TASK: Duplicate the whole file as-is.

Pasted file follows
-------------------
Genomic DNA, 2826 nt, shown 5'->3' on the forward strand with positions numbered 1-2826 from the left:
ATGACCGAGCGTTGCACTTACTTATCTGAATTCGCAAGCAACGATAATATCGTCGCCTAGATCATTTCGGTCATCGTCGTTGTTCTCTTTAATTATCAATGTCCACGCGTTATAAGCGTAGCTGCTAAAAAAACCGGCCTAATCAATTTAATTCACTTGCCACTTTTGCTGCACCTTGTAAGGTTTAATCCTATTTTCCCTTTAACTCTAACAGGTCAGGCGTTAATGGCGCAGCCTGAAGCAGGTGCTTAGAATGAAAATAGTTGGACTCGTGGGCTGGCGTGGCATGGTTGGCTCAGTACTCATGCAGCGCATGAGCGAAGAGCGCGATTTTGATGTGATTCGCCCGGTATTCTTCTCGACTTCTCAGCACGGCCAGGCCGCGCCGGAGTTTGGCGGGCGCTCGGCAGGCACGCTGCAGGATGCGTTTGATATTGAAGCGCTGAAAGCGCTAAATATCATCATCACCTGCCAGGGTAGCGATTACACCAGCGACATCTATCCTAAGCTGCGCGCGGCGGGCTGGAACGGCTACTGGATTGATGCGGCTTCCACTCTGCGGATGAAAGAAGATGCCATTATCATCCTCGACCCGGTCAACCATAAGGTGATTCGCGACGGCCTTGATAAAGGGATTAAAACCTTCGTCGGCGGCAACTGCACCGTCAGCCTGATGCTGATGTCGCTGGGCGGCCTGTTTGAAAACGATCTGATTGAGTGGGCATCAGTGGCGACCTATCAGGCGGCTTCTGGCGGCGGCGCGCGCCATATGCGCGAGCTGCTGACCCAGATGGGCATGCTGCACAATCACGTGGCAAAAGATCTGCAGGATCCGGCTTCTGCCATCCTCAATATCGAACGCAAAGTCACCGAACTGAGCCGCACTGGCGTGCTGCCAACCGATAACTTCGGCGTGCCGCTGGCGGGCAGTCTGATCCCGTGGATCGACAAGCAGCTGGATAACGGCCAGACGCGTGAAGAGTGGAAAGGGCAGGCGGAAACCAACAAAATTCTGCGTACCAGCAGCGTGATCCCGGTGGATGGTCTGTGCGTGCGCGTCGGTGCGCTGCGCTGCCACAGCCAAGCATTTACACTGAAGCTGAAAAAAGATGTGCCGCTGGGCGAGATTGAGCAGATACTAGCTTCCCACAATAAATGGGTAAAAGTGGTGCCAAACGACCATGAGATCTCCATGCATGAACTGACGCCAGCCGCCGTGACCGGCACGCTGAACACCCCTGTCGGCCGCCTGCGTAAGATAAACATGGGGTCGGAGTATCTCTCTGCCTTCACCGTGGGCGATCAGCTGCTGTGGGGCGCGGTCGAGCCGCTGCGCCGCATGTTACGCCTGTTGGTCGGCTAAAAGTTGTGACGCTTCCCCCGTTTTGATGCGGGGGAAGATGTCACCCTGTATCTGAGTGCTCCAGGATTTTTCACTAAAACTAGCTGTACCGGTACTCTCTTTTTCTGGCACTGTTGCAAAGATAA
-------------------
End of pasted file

Genomic DNA, 2826 nt, shown 5'->3' on the forward strand with positions numbered 1-2826 from the left:
ATGACCGAGCGTTGCACTTACTTATCTGAATTCGCAAGCAACGATAATATCGTCGCCTAGATCATTTCGGTCATCGTCGTTGTTCTCTTTAATTATCAATGTCCACGCGTTATAAGCGTAGCTGCTAAAAAAACCGGCCTAATCAATTTAATTCACTTGCCACTTTTGCTGCACCTTGTAAGGTTTAATCCTATTTTCCCTTTAACTCTAACAGGTCAGGCGTTAATGGCGCAGCCTGAAGCAGGTGCTTAGAATGAAAATAGTTGGACTCGTGGGCTGGCGTGGCATGGTTGGCTCAGTACTCATGCAGCGCATGAGCGAAGAGCGCGATTTTGATGTGATTCGCCCGGTATTCTTCTCGACTTCTCAGCACGGCCAGGCCGCGCCGGAGTTTGGCGGGCGCTCGGCAGGCACGCTGCAGGATGCGTTTGATATTGAAGCGCTGAAAGCGCTAAATATCATCATCACCTGCCAGGGTAGCGATTACACCAGCGACATCTATCCTAAGCTGCGCGCGGCGGGCTGGAACGGCTACTGGATTGATGCGGCTTCCACTCTGCGGATGAAAGAAGATGCCATTATCATCCTCGACCCGGTCAACCATAAGGTGATTCGCGACGGCCTTGATAAAGGGATTAAAACCTTCGTCGGCGGCAACTGCACCGTCAGCCTGATGCTGATGTCGCTGGGCGGCCTGTTTGAAAACGATCTGATTGAGTGGGCATCAGTGGCGACCTATCAGGCGGCTTCTGGCGGCGGCGCGCGCCATATGCGCGAGCTGCTGACCCAGATGGGCATGCTGCACAATCACGTGGCAAAAGATCTGCAGGATCCGGCTTCTGCCATCCTCAATATCGAACGCAAAGTCACCGAACTGAGCCGCACTGGCGTGCTGCCAACCGATAACTTCGGCGTGCCGCTGGCGGGCAGTCTGATCCCGTGGATCGACAAGCAGCTGGATAACGGCCAGACGCGTGAAGAGTGGAAAGGGCAGGCGGAAACCAACAAAATTCTGCGTACCAGCAGCGTGATCCCGGTGGATGGTCTGTGCGTGCGCGTCGGTGCGCTGCGCTGCCACAGCCAAGCATTTACACTGAAGCTGAAAAAAGATGTGCCGCTGGGCGAGATTGAGCAGATACTAGCTTCCCACAATAAATGGGTAAAAGTGGTGCCAAACGACCATGAGATCTCCATGCATGAACTGACGCCAGCCGCCGTGACCGGCACGCTGAACACCCCTGTCGGCCGCCTGCGTAAGATAAACATGGGGTCGGAGTATCTCTCTGCCTTCACCGTGGGCGATCAGCTGCTGTGGGGCGCGGTCGAGCCGCTGCGCCGCATGTTACGCCTGTTGGTCGGCTAAAAGTTGTGACGCTTCCCCCGTTTTGATGCGGGGGAAGATGTCACCCTGTATCTGAGTGCTCCAGGATTTTTCACTAAAACTAGCTGTACCGGTACTCTCTTTTTCTGGCACTGTTGCAAAGATAA